Lima, a city tasting tour with chef Pía León
For a number of years, due to efforts by the Peruvian government and the toil of chefs such as Gastón Acurio, Rafael Osterling and Virgilio Martínez, Lima has established itself as a culinary capital, not just within Latin America, but on a global scale. Grey mists called garúa roll in and over Lima’s cliffs from the Pacific Ocean; restaurants and vendors draw in locals and tourists to savor Peruvian cuisine which has evolved over the decades to reflect the influx of people who have made their way to Peru’s shores, either through slavery or migration for work opportunities, or asylum as is the case with the almost 700.000 Venezuelans who have sought refuge here (most in the past year).
Pía León, 32 years old, former head chef of Central who ran the kitchen for a decade, together with her husband Virgilio Martínez, is a limeño who understands the local food scene and has worked closely on developing systems and community relationships under the auspices of their Mater Iniciativa research organization. “Lima is the city where I was born and raised. It’s a city that has grown so much, specifically due to gastronomic tourism. In Lima you will find a wide variety of Peruvian food all across the city,” León says.
Today, León heads Kjolle (koh-yay) in the same complex, Casa Tupac in Barranco, as the relocated Central and Mayo, their more casual bar and eatery. She speaks strongly for the empowerment of women in the city’s top kitchens, and advocates for a tranquil atmosphere in the kitchen. “You have to know your team really well. Not just their names but about their lives, and what they like. They have to come to work happy. I think the most important thing for us is to take care of the team – and you see the results. To be a good leader you have to lead by example,” she says.
Below, you can find Pia's suggestions to discover the best places to eat in Lima. Enjoy!
One City, Many Profiles
“When Virgilio and I want to escape for a little while and enjoy good food near our home, we go to Merito where we are sure to have a great time and eat the food made by our friends.” Venezuelan chefs Juan Luis Martínez and José Luis Saume, who serve modern Peruvian food drawing on their Venezuelan cultural heritage, head up Merito.
For traditional Peruvian cookery, León says: “I would not miss La Picanteria. Even though it is slightly modern, it perfectly represents our culture of Criolla food. The ambiance is lovely, the cocktails are great (don’t miss the Chilcano and Pisco sours) and food is served to share with nice northern touches from Peru.”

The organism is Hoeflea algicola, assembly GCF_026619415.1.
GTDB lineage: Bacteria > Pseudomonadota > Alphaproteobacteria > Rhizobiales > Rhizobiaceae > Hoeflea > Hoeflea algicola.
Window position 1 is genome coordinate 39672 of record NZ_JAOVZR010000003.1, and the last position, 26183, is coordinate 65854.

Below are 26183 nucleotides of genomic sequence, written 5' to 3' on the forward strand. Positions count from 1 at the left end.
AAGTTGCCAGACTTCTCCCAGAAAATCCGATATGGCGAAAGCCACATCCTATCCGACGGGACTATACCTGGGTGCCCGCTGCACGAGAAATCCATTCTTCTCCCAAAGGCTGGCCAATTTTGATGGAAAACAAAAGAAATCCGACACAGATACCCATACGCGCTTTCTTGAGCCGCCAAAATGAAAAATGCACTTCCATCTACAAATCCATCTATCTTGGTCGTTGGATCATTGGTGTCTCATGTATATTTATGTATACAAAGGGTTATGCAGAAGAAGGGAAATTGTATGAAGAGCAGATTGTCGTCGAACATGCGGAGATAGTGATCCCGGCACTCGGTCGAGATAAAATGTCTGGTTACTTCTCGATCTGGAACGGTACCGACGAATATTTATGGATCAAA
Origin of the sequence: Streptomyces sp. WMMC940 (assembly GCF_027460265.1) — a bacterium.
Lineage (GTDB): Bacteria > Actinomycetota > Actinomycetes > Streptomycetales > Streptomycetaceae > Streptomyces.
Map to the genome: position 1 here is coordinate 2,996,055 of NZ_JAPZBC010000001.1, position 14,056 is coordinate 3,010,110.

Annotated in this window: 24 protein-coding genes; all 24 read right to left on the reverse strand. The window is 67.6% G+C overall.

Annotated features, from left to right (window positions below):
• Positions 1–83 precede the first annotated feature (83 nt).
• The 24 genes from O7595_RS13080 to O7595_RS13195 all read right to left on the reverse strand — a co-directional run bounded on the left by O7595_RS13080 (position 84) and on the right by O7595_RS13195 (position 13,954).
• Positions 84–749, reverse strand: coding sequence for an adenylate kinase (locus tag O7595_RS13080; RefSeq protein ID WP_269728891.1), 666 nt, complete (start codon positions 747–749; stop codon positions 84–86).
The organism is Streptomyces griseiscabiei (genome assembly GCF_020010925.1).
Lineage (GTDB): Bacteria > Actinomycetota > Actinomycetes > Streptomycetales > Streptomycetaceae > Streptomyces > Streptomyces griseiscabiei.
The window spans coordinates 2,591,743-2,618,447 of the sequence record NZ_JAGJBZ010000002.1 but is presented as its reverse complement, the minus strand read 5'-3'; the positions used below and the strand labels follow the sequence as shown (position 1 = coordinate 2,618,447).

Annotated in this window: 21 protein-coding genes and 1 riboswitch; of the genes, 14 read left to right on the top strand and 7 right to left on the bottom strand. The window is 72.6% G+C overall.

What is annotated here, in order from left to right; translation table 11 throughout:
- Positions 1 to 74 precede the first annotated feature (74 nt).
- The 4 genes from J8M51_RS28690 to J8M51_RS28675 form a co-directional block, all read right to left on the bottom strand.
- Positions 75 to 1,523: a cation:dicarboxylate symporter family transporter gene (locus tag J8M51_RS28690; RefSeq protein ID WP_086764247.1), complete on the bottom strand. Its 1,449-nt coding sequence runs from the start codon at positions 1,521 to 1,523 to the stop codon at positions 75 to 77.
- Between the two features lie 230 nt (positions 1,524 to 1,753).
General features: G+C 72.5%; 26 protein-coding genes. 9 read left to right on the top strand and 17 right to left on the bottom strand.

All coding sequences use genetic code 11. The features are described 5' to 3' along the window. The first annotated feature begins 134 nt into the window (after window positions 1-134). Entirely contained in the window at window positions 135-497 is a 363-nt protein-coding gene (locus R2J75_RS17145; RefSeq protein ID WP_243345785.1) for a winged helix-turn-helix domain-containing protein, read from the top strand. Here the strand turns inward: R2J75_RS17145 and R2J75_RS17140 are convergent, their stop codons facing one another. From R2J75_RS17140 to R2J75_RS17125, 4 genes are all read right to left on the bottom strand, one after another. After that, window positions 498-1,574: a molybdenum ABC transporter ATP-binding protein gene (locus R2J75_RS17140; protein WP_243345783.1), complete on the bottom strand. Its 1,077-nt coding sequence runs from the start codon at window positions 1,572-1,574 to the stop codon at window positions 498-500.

Chifa (loosely, Chinese-Peruvian) like Nikkei (Japanese-Peruvian) – don’t miss Maido by chef Mitsuharu 'Micha' Tsumura, for the latter – is the hallmark of Peru’s ability to absorb and incorporate influences that inform its culinary identity today – for example, the lomo saltado (stir-fried marinated sirloin strips served with peppers, rice and chips). “What’s interesting about Chifa, besides being completely entrenched in Peruvian cuisine, is that it represents how we love to share food.” She recommends Chifa Titi. “At a good Chifa restaurant like Titi, you’ll end up with a table with so many different dishes to share with family and friends. Do not miss the barbecue ribs!”
Dawn to Dusk
For delicious bread and pastries, León recommends La Panetteria, “a really small bakery in Barranco.” And for coffee, she pops into Tostaduria Bisetti, also in Barranco or to Neira Café in Miraflores, by family friend Harry Neira.
For date nights, León says has plenty of choice: “Virgilio and I live in Barranco, which has a restaurant scene that has grown so much. So if we want a romantic date night, we will go out and walk a little until we find a cute spot near our home.”
For fun and boisterous gatherings of family and friends, León recommends La Mar, an upmarket seafood chain by Gastón Acurio. “Our favorite spot to eat with family and friends is La Mar. We love the plates to share - the whole fish are cooked in several different ways. Don’t miss the amazing sashimi platters where you can pick the fish you want
León and Martínez’s toddler Cristobal enjoys gardening with the couple on their Casa Tupac property and they take him to the Sunday Barranco Biomarket, “to buy him his favorite fruit and some organic chocolate”, and for gifts for a foodie friend she recommends La Sanahoria: “The have excellent healthy options for foodies.”